Interview: Hockey Great (and Sault Native) Phil Esposito on the State of the Game

The five-time NHL scoring champion shares opinions on everything from the Olympics to NHL expansion to the necessity of pedicures


Phil Esposito didn’t take a subtle approach toward scoring a then-NHL record 76 goals in 1970-71. The hulking Boston Bruins centreman planted himself right in front of opposition goalies and fired 550 shots on goal that season – a record that still stands. And even at age 75 today, “Espo” takes a similar in-your-face approach toward interviews. He has never changed.

Esposito’s dauntless, colourful, and instinctive bravado helped him become not just a two-time Stanley Cup champion with the Bobby Orr-era Boston Bruins, but also Canada’s emotional leader in the historic eight-game 1972 Summit Series versus the Soviet Union. Americans of a certain age may know where they were when Apollo 11 landed on the moon; Canadians can answer where they were when Paul Henderson scored the game-winning goal against the Soviets – which Esposito assisted.

Nowadays, the native of Sault Ste. Marie, Ont., is the radio colour commentator for the Tampa Bay Lightning, the NHL franchise he co-founded in 1992. The former coach and GM of the New York Rangers has also signed on as a consultant to Kunlun Red Star, the new KHL club in Beijing that’s intended to develop hockey in China before it hosts the 2022 Olympics.

But don’t mistake that move for some unconditional endorsement of international hockey – nor contemporary hockey in general. As much as this two-time NHL MVP admires the speed and skill of modern superstars like Sidney Crosby, Connor McDavid and Auston Matthews, he remains a true man of the 1970s at heart – as Billy discovered when we caught up recently with Esposito by phone from his home in Tampa, Fla.

Q: If the NHL wants to grow hockey in Asia, is it a mistake to skip the 2018 Olympics in South Korea?

A: Not at all. Listen, I was one guy who never wanted the NHL to go to the Olympics. Ever. I don’t agree with it. Never have and never will. I don’t agree with shutting business down for 17, 18 days and loaning your product for nothing. Who the hell does that? Why do we do it? I don’t agree with it. I don’t think it should be for professionals. If that’s the case, and you take basketball, they play, but they play in the off-season. They play in the Summer Olympics. They don’t stop their season. Baseball doesn’t stop their season. Why the hell do we stop our season?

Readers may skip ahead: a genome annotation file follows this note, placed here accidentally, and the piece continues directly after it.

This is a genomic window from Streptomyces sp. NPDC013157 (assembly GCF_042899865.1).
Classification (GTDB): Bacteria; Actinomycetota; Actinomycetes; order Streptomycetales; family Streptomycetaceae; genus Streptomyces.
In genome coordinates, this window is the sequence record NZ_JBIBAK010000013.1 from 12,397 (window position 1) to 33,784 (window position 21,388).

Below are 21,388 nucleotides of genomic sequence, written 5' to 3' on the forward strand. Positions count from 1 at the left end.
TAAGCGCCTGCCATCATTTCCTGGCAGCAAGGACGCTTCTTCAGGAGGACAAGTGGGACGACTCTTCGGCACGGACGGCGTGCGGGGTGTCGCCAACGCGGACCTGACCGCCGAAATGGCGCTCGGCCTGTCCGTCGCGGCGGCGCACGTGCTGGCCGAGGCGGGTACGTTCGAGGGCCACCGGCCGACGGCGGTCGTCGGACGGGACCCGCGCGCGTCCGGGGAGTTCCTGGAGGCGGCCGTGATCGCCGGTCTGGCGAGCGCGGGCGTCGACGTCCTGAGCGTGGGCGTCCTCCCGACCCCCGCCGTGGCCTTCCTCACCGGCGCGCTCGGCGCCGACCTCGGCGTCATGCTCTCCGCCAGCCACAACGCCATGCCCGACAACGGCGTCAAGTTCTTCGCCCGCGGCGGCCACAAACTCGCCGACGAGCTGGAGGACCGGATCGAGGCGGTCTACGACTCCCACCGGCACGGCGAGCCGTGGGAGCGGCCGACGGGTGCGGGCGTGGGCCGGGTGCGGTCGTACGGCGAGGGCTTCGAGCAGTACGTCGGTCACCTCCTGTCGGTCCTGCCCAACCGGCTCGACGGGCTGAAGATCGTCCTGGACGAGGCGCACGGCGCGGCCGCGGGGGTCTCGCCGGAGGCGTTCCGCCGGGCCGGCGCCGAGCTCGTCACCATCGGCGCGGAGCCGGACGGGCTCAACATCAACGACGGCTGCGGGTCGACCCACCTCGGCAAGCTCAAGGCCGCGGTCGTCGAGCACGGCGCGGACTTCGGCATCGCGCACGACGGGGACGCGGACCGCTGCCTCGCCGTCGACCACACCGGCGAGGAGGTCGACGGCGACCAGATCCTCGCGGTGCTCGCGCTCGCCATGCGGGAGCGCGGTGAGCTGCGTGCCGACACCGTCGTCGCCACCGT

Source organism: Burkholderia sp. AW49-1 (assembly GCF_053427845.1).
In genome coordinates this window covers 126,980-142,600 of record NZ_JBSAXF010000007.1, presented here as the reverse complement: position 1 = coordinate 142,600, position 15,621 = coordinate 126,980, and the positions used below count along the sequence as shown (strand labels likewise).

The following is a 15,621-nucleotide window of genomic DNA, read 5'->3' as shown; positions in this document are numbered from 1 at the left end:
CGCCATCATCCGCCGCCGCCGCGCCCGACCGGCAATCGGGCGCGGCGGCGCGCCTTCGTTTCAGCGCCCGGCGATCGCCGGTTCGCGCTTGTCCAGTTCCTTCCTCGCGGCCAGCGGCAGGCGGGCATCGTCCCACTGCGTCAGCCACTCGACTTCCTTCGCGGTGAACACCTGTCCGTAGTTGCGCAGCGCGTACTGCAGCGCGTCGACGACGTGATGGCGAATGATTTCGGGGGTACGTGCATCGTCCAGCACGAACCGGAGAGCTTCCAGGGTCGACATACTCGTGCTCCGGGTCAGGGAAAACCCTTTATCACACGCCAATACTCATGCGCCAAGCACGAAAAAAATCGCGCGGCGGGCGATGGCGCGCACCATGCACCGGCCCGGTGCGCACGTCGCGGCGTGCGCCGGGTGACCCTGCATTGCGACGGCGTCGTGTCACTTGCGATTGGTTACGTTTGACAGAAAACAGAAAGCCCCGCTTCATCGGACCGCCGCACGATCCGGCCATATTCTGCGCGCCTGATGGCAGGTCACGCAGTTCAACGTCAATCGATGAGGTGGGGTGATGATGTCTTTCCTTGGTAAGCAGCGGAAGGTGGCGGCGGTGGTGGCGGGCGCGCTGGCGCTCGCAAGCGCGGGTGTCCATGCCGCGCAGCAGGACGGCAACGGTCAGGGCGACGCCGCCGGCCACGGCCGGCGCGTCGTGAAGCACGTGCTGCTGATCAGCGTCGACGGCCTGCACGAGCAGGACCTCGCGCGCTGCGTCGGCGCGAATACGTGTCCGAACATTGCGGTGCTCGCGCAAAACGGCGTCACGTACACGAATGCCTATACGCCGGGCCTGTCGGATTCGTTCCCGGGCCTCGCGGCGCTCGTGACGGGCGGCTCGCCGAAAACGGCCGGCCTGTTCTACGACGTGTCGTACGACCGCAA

“I don’t agree with all the training today. I think that’s why they get hurt so much.”

Out all of your old teammates, who have you stayed in touch with most?

Kenny Hodge and Wayne Cashman from the Bruins. Kenny lives just about 20 minutes from me, and Cash lives in Ocala, up the highway. I think I’ve stayed in touch with those two the most of all the guys. You know when they say if you win a Stanley Cup or a big thing, you walk with them forever? It’s the truth.

The guys on Team Canada ’72, like Peter Mahovlich and Pat “Whitey” Stapleton and Brad Park, I see them constantly, because I’m on the board for the ’72 team. The Canadian government wants to wait till the 50th anniversary to commemorate us. I hope we’re still around.


Esposito during his time with the Bruins

You were 29 when you peaked with 152 points for the Bruins in 1971. If a 29-year-old Phil Esposito got to play in today’s league, how would he do?

If my aunt had b—, she’d be my uncle. What kind of question is that? How would I know? I don’t know. These guys are faster, they’re bigger, they’re stronger. The equipment is to die for. I don’t know even know how they get hurt, to tell you the truth, with the equipment and the goaltending equipment and all that. But the one thing they don’t have that we had was respect for one another. And without respect, you’ve got nothing.

I don’t agree with all the training today. I think that’s why they get hurt so much. With me, you know, they had to go through an inch, an inch and a half of fat before they got the muscle. Now they spear you and they’ve got muscle.

Overall, how do you like the way the game is played today?